Sabiha (Sammie) is fifteen and having a bit of an identity crisis. Her grandfather is back in her life and suddenly her mother expects Sammie to be a model Bosnian daughter, complete with attending metjef (Islamic classes). Meanwhile, her charismatic cousin Adnan - who's extremely popular with the girls at Sammie's school - seems to be able to get away with anything. Also, Sammie has fallen out with her old friend Kathleen. She starts hanging around with nerds Jesse and Brian, sure that something more will develop between her and Brian, despite the warnings of Dina, another Bosnian-Muslim girl at school. But Dina has secrets of her own, and Sammie realises that maybe they can help each other...
This is a wonderful high-school based story set in the suburbs of Melbourne and filled with crushes, friendship troubles, teen identity crises and power struggles with parents and peers. There is also a focus on growing up with more than one culture. In short, it contains everything I love to read about. I absolutely loved this book.
I found it very easy to relate to Sammie. She is a fantastic character - strong-willed but not superhuman. All she wants is to get on with her life; all she gets is pressure at home and at school. Sammie hasn't had a conventional upbringing as it is, and when the definition of 'good daughter' changes for her almost overnight, it's not easy to deal with. This gives an original twist to the exploration of mixed culture in coming-of-age fiction. Dina and Adnan's stories tie in with Sammie's and complement her cross-cultural issues. Jesse and Brian are also wonderful, well-rounded characters. It's fascinating to see Sammie's friendships change and develop, and I adored the way some of Sammie's new relationships were based on books and reading.
I love Sherlock Holmes and when I heard about this series which is a young adult imagining of this character, I had to read it.
His name is James Mycroft and he is the boy next door with a troubled past and a brilliant mind. His Watson is Rachel Watts, a country girl at heart who is making a new life in Melbourne after her family's farm is repossessed.
This book has it all: romance, danger and twists. I loved everything about it from the humorous references to Sherlock Holmes's world, the character development-Rachel and James were really interesting and well developed, and the murder mystery element was riveting.
As I was reading this book I was admiring not only Marney's writing and the action on the page, but also that she came up with the idea. Sherlock Holmes as a character has been reinterpreted so many times and I love that now there is a young adult version.
The other character that must be mentioned is Melbourne. Marney makes my home city come to life in all its multicultural glory and I loved seeing it shine on the page.
Best of all the second in the series is being published June 2014 so not too long to wait.
Hannah Kent made international headlines when her novel Burial Rites was sold in a bidding war. It is a recreation of the true life story of the Agnes who is accussed of murdering of her former master and who was the last person executed in Iceland in 1830, .
Sometimes reading a book that has been hyped can be dissapointing. The hype just can't meet expectations, but in this instance I found that the build up was well deserved.
A friend said that this novel had a 'noir' feel to it and I have to agree. One of the fascinating things was the structure. Because Kent is basing this book on real events we already know Anges' fate so there is the challenge of how to develop conflict and tension.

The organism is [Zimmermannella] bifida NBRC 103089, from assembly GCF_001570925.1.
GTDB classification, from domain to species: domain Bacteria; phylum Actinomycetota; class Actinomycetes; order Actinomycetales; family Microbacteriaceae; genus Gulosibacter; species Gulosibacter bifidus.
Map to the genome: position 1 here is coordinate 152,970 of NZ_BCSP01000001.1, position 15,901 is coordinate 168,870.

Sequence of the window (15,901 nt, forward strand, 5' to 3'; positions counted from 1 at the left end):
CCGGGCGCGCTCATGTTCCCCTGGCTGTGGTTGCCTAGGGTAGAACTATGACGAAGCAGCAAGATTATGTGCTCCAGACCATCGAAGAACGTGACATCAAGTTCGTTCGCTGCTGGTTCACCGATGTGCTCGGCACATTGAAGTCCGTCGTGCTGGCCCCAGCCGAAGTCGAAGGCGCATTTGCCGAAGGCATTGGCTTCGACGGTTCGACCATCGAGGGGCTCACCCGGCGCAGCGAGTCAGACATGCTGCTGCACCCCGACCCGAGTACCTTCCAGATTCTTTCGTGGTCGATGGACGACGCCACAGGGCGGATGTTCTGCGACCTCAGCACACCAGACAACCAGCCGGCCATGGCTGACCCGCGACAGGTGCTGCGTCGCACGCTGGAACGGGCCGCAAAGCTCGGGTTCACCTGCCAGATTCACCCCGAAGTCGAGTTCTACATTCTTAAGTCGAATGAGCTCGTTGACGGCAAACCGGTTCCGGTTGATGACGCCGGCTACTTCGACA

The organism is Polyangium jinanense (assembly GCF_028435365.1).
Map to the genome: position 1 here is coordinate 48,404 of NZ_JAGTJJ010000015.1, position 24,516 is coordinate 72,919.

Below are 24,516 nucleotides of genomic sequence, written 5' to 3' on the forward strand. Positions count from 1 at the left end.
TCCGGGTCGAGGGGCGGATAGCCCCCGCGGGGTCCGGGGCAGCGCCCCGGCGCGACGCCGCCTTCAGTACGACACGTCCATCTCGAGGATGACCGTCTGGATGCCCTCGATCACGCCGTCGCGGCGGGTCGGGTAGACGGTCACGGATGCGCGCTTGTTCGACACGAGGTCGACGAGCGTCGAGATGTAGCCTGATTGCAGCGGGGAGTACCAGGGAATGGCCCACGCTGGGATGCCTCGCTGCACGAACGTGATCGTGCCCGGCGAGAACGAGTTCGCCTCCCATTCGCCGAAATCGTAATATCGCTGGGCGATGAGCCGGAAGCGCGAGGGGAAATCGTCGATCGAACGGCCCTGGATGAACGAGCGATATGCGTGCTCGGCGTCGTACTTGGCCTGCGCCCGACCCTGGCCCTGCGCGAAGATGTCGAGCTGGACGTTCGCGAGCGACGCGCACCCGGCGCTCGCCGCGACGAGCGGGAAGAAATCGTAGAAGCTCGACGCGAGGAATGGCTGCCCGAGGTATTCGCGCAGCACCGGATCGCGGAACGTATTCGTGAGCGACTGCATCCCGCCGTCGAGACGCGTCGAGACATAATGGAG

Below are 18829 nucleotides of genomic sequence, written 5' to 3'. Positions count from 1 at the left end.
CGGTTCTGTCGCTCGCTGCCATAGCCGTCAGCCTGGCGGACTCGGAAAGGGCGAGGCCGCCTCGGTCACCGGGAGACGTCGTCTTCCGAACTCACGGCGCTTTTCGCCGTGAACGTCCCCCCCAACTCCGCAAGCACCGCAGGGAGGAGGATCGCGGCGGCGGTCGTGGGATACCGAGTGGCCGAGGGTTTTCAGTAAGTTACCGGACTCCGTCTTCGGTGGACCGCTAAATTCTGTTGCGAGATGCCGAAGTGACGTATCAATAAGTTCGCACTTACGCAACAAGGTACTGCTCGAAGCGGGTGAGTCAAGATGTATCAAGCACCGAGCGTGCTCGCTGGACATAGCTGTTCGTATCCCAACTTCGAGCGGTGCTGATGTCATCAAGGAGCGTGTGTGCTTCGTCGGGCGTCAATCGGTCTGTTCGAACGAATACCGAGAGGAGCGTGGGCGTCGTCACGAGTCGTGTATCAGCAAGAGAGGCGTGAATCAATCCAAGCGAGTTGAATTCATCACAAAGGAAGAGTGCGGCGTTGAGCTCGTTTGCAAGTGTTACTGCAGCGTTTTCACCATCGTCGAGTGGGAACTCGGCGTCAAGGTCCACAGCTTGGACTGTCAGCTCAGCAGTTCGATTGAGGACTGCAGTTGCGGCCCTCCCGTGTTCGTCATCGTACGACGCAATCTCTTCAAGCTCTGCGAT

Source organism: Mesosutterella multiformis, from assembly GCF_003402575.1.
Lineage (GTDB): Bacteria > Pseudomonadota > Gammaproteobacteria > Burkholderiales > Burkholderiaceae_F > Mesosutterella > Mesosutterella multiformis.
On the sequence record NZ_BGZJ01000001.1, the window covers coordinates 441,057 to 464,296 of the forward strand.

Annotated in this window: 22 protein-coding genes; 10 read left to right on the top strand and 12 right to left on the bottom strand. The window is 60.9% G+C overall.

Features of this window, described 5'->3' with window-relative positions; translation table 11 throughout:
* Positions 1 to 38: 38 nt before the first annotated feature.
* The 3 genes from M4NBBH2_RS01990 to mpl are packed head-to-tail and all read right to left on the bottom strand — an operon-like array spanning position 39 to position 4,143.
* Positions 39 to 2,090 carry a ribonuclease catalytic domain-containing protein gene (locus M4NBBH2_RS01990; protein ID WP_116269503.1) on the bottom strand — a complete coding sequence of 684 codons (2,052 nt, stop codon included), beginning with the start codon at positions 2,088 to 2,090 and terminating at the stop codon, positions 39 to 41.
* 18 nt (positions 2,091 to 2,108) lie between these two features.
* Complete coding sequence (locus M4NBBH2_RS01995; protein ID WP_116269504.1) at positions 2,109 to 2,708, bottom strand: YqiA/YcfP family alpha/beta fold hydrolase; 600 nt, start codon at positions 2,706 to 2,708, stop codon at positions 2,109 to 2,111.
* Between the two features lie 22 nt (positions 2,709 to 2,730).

Kent sets the story a few months before Anges' execution when she lives with a family in the area she grew up. We slowly find out about her life and about that fateful night when her master died. There are also primary documents inserted within the manuscript that provide a fascinating insight into her case.
This book is a successful murder mystery novel and has such a great atmosphere. It's also a great historical fiction novel that gives insight into Iceland in the 1800s. Kent has a lyrical turn of phrase and I really enjoyed that aspect of the novel. I highly recommend this novel.
Cate Kennedy's memoir has been on my to read list for ages.
I haven't read a travel journal or travel memoir before so this was a new one for me. Cate brings us into her world working as a volunteer in Mexico for three years.
Usually you think a memoir as someone telling you about themselves, yet in this memoir Cate focuses her lens on Mexico and she becomes the conduit through which we learn about this amazing country and its generous people.
She shares how her experiences shaped and influenced her and what we have to learn from countries and people that we view as impoverished. In the end we have to wonder which people are the truly impoverished. Whilst we might have the material goods, there is a lot we lack such a generosity of spirit.
While I was completing my pilgrimage of Cate I found out she co-edited an anthology and had to read that. In this anthology midwives share their tales of birth. The stories shared are from war zone, third world countries, and hospitals in the suburbs.
This is a really valuable book for any woman, but especially those looking for resources as they prepare for their own birth.
By reading about other women's experiences you can prepare for your own, and most importantly learn about the reality of birth. That there are no guarantees, that you cannot predict anything, and you just have to surrender and hope for the best.
This is Cate's latest short story collection with most of the stories featured having been been published previously.
I love reading short stories by dipping into them over time and that's what I did with this collection.
My favourite is probably Seventy-Two Derwents told from the point of view of a child. There is such a sense of menace and tension in this story and I was entranced by the ending.
The second book in the Montmaray Journals trilogy sees Sophie and her ragtag family living in London in the lead up to World War II.
There is intrigue, high society, coming out and potential love interests.
Cooper examines the political events leading to World War II and captures a snapshot of the times.
The third book in the Montmaray Journals trilogy is set during World War II. I absolutely love reading books set during World War I and II (does that make me weird).